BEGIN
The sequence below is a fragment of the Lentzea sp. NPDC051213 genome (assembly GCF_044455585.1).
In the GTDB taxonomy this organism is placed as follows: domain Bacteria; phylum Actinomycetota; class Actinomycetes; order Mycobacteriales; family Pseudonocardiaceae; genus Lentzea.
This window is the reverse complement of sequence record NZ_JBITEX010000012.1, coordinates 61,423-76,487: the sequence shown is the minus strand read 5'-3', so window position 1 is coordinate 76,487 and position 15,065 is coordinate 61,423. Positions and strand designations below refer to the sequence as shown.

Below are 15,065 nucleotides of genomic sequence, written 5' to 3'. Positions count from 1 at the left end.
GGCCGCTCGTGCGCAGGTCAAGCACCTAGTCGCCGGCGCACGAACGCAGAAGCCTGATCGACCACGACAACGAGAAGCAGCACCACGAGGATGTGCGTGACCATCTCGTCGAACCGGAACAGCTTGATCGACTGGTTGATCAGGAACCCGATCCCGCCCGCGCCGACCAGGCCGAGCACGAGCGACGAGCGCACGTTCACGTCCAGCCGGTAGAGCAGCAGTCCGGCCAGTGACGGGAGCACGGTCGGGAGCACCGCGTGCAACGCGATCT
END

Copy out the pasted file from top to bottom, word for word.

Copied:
The sequence below is a fragment of the Lentzea sp. NPDC051213 genome (assembly GCF_044455585.1).
In the GTDB taxonomy this organism is placed as follows: domain Bacteria; phylum Actinomycetota; class Actinomycetes; order Mycobacteriales; family Pseudonocardiaceae; genus Lentzea.
This window is the reverse complement of sequence record NZ_JBITEX010000012.1, coordinates 61,423-76,487: the sequence shown is the minus strand read 5'-3', so window position 1 is coordinate 76,487 and position 15,065 is coordinate 61,423. Positions and strand designations below refer to the sequence as shown.

Below are 15,065 nucleotides of genomic sequence, written 5' to 3'. Positions count from 1 at the left end.
GGCCGCTCGTGCGCAGGTCAAGCACCTAGTCGCCGGCGCACGAACGCAGAAGCCTGATCGACCACGACAACGAGAAGCAGCACCACGAGGATGTGCGTGACCATCTCGTCGAACCGGAACAGCTTGATCGACTGGTTGATCAGGAACCCGATCCCGCCCGCGCCGACCAGGCCGAGCACGAGCGACGAGCGCACGTTCACGTCCAGCCGGTAGAGCAGCAGTCCGGCCAGTGACGGGAGCACGGTCGGGAGCACCGCGTGCAACGCGATCT